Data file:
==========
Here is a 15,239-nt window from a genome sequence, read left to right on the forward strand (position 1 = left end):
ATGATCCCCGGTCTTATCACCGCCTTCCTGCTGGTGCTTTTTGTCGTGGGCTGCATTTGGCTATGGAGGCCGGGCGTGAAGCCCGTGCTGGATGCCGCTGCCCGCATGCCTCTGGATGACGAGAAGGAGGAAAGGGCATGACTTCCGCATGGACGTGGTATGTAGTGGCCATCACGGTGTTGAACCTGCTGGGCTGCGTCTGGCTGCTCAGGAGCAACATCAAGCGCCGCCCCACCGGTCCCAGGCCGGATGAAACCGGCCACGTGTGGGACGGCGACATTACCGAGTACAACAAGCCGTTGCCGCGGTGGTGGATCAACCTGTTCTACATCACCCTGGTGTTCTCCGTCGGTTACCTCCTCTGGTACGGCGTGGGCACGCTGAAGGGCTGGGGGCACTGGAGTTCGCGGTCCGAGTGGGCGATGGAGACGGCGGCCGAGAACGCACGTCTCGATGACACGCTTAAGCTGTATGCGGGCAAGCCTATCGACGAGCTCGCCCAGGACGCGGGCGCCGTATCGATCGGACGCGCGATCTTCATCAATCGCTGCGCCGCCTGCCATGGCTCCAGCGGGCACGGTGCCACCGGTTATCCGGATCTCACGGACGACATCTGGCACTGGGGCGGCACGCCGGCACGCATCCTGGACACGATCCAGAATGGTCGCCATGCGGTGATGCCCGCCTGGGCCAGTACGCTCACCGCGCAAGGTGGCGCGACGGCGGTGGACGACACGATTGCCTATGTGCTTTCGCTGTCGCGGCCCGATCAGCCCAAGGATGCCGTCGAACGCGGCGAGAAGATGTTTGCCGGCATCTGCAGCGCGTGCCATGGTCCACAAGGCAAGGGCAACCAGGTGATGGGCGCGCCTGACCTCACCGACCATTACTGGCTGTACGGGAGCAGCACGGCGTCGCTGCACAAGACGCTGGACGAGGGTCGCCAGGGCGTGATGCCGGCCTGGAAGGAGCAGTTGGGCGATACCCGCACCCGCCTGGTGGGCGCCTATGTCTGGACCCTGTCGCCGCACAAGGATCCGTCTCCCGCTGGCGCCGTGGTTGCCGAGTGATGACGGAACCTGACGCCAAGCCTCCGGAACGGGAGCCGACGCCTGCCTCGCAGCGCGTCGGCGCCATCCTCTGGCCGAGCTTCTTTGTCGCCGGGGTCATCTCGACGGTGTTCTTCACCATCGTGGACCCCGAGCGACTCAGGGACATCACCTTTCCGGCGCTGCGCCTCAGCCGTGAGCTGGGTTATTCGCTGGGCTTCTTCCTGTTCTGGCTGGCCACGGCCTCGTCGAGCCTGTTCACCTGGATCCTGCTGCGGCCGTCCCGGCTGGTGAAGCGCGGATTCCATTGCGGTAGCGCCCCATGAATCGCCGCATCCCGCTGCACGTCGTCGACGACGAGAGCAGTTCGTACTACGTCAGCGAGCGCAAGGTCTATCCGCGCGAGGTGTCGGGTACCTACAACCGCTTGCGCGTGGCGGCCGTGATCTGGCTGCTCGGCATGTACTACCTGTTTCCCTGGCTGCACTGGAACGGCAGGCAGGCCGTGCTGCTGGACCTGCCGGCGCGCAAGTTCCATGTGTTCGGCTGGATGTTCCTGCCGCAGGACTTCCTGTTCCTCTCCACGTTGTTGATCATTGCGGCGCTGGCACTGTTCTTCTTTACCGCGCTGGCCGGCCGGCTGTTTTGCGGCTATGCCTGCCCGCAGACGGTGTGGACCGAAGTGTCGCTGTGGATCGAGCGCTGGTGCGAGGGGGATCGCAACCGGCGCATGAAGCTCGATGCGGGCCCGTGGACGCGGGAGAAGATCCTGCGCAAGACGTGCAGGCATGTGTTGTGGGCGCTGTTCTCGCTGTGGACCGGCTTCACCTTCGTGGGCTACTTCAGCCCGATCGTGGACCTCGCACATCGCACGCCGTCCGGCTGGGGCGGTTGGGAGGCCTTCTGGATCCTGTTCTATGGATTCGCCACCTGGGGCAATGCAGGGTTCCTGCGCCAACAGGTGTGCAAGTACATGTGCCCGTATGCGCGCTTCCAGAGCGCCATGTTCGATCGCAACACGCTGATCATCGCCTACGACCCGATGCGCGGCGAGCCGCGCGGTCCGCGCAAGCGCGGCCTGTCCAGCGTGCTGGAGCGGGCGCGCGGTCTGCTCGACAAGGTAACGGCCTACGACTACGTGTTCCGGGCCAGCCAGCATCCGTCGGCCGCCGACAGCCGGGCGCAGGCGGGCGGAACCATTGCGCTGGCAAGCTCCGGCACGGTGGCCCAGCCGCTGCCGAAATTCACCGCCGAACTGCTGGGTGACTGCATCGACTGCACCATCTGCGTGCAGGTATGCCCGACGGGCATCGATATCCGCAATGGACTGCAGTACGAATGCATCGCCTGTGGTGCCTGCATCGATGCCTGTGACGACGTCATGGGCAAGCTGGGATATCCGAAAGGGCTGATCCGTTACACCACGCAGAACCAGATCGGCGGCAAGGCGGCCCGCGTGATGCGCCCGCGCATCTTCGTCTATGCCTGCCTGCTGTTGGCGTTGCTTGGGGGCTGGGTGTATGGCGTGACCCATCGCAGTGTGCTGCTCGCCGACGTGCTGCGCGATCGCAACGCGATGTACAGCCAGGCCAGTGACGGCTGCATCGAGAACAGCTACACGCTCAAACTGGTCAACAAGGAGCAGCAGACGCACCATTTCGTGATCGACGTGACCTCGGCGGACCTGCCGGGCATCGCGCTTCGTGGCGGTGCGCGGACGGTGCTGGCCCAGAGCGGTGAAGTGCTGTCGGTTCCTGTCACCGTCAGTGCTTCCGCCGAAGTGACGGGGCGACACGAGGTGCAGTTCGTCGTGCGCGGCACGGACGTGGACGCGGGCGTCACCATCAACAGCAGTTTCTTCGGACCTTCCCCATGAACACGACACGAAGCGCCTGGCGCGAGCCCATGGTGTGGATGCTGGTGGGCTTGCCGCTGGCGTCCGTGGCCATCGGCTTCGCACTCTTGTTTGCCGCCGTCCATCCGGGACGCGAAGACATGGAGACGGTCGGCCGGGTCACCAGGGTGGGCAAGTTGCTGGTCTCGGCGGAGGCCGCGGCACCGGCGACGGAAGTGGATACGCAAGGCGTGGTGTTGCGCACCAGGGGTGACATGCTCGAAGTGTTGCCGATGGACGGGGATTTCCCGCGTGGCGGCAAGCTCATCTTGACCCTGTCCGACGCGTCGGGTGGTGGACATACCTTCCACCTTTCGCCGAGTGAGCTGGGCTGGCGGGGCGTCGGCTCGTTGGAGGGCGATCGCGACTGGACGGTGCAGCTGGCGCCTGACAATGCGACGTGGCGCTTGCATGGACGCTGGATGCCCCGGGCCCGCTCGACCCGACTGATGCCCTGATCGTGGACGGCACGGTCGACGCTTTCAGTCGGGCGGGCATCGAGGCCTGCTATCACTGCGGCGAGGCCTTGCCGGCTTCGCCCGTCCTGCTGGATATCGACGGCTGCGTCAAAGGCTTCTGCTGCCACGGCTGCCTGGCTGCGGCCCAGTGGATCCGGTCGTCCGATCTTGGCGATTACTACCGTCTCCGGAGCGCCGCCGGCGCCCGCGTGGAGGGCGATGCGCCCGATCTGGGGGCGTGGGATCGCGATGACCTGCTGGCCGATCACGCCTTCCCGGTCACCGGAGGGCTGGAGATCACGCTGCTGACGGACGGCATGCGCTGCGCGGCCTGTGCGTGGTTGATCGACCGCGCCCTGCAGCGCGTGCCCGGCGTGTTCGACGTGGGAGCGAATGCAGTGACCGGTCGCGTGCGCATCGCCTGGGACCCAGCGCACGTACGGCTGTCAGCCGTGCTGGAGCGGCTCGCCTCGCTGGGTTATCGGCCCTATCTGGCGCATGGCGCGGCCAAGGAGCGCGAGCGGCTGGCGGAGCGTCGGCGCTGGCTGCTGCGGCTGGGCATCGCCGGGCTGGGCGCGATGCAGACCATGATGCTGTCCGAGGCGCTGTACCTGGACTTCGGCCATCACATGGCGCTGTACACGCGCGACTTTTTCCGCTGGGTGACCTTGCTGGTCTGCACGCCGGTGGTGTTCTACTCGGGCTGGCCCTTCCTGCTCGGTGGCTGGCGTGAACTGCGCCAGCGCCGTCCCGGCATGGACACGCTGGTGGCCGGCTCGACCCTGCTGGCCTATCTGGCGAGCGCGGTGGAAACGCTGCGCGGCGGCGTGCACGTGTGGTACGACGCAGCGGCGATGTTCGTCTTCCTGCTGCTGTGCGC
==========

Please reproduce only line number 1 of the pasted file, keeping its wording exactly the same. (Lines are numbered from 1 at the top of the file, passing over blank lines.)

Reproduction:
Here is a 15,239-nt window from a genome sequence, read left to right on the forward strand (position 1 = left end):